Today I am so tired that if I became any more horizontal than absolutely upright, I will fall asleep. Not a good thing, as I’ve had a lot to do today. Fortunately I found some energy this morning and managed to take care of 90% of my chores.
Also, last night I made the most incredible dinner. It was really very, very delicious, and the best thing?? It was easy and cheap to make!
I give you:
Doesn’t that look delicious? And ti came together so quickly and easily. It’s a Rachael Ray recipe; click on the photo, and it will take you to my Flickr page, which has a link to the specific recipe. The sauce begins with a ton of garlic and some hot pepper flakes sauteed quickly in some olive oil. Add two cans of well-drained tuna (Rachael recommends imported oil-packed tuna, but all I had on hand was the regular stuff packed in water), stir around a bit, and add some white wine or vermouth. Once that’s bubbled for a moment or two, throw in two cans of diced tomatoes with sauce, along with chopped Kalamata olives and a bunch of capers. Let that simmer a few minutes, then add some of the water you boiled the pasta in. Near the end, chuck in chopped fresh parsley and some lemon zest. Toss with freshly-cooked penne, and voila! Dinner.
And it was really very, very delicious. This won’t taste delicious to you if you don’t like strongly-flavored olives. Personally I don’t know why canned olives exist. They have no flavor whatsoever. I never use them.
What’s more, you can substitute whatever protein you’d like in this recipe. If you’re a vegetarian, I’m sure you could chuck in some black beans or white beans or even tofu. If you don’t like tuna, you could add shrimp. If you don’t like seafood at all, try some leftover chicken or turkey. Get a little freaky with it and saute up some sliced Italian sausage (try the turkey Italian sausage for a healthier variation) and use that. The possibilities are endless.
I loooooooooooove recipes like this. And you know, there is enough left over to have as dinner tonight. Two meals made from pantry staples. Inexpensive pantry staples to boot. What could be better?
Fortunately, I shop at the commissary, where things are generally much cheaper than they are in civilian grocery stores. I needed milk desperately yesterday, but the commissary was closed, as they are every Monday. I paid $3.99 a gallon for 1% milk at the civilian grocery store. Actually all the varieties of milk cost the same, which was odd to me. I’m used to whole milk being cheaper than skim by about 20¢. Anyhow, I can buy a gallon of 1% milk at the commissary for something like $2.59. I’m not sure of the exact price, since I know it’s cheaper there than anywhere else, and I just shove two gallons in my cart every time I go to the commissary.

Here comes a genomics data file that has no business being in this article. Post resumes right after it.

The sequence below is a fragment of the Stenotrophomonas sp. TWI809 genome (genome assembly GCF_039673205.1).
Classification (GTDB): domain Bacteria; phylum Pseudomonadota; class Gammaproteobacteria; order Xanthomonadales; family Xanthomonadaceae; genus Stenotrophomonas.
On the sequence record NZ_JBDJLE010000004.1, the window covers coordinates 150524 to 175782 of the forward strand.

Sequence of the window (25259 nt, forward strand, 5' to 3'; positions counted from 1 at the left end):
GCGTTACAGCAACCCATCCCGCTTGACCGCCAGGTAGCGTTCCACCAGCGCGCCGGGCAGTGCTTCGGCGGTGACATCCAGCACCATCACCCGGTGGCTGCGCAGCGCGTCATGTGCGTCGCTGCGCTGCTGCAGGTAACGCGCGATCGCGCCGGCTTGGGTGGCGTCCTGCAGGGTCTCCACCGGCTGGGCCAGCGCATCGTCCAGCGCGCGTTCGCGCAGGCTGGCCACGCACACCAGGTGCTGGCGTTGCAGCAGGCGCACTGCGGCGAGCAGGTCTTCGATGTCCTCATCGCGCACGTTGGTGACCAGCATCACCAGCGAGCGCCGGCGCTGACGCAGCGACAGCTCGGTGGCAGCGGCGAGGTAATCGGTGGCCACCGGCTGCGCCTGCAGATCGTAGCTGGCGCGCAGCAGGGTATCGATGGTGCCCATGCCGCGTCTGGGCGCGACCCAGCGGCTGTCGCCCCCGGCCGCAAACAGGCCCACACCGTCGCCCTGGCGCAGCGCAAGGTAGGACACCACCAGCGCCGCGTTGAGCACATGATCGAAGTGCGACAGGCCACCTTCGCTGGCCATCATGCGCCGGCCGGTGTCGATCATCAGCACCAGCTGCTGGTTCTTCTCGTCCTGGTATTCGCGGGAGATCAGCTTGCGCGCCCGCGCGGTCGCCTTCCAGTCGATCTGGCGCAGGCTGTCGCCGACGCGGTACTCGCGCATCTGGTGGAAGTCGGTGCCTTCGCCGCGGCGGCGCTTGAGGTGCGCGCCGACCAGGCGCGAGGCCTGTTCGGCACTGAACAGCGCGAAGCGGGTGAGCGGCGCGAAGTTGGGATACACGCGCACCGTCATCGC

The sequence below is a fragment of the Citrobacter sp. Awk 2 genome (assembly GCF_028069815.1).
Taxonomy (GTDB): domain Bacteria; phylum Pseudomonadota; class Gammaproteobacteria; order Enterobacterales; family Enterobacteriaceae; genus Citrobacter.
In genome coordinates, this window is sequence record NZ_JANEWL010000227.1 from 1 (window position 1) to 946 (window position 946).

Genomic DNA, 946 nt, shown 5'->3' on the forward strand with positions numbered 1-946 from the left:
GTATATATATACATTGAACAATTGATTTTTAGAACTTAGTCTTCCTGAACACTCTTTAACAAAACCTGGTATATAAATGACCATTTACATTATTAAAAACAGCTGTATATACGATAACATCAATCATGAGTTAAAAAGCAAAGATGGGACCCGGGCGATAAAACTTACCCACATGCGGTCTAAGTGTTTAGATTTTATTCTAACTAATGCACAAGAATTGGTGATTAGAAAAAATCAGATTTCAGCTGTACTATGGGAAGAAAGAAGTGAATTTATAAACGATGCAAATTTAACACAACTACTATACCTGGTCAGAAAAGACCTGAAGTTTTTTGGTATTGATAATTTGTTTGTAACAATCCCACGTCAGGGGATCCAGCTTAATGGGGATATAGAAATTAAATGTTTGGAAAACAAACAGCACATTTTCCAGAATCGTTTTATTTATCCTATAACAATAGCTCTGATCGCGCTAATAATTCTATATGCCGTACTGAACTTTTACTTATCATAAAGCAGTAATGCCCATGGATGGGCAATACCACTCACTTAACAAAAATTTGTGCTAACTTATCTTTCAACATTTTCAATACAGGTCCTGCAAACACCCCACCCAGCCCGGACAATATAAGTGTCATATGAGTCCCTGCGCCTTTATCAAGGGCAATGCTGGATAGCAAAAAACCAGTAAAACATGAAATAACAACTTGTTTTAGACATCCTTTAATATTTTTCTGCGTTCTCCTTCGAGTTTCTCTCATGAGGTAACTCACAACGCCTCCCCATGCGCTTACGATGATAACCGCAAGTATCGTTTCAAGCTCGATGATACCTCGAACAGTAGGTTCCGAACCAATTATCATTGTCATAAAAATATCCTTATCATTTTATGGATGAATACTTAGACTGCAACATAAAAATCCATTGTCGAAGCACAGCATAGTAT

But it really helps that we can shop at the commissary. We get paid so little, what with living in housing, that food prices are starting to concern me. I’ve started looking at recipes that call for cheaper ingredients, trying to see how I can feed my family for less. If I want red meat, we typically get a flank steak instead of a rib-eye steak for each person. If I find a recipe that calls for bone-in chicken, I’ll buy a whole chicken and cut it up myself, as I can save at least 10¢ a pound that way. Plus I get the giblets, which become a treat for my dog. I’ve also found some delicious recipes featuring tofu, since that’s just $1.25 for a pound at the commissary.
And veggies. We eat lots of veggies. Lately we’ve been eating a lot of salad, but we can get a pound of pre-made salad at BJ’s for just $4.50. That will last us at least a week. We splurge a little bit and get two pound of cherry tomatoes as well for $5, but that’s because we love them so, so much. I’ve even started buying Crystal Light in the tubs, instead of the single-serving sizes, because it comes out to be so much cheaper.
Have I mentioned I also clip coupons?? Unfortunately, I strike out rather frequently since the coupons are for pricey items I don’t buy anyhow. And what’s up with the Proctor & Gamble coupons being for such measly amount of money? Instead of a 50¢ off coupon, you’ll get one for 20¢. Really, how far is 20¢ going to get me? I know 50¢ isn’t going to buy much either, but it’s more than twice as much as 20¢.
I get so excited when I use almost all $1 off coupons. I’ve saved as much as $20 on a grocery bill of $100 because I use coupons. Some people swear they’re not worth it, but they are to me. Plus I have always liked to go through the coupon flyers to see the new products being promoted. I used to read them when I was in high school and had no reason to be grocery shopping.
And now I am thinking I might just have to give in to the nap. My eyelids are getting heavier and heavier and heavier and….. zzzzzzzzzz…..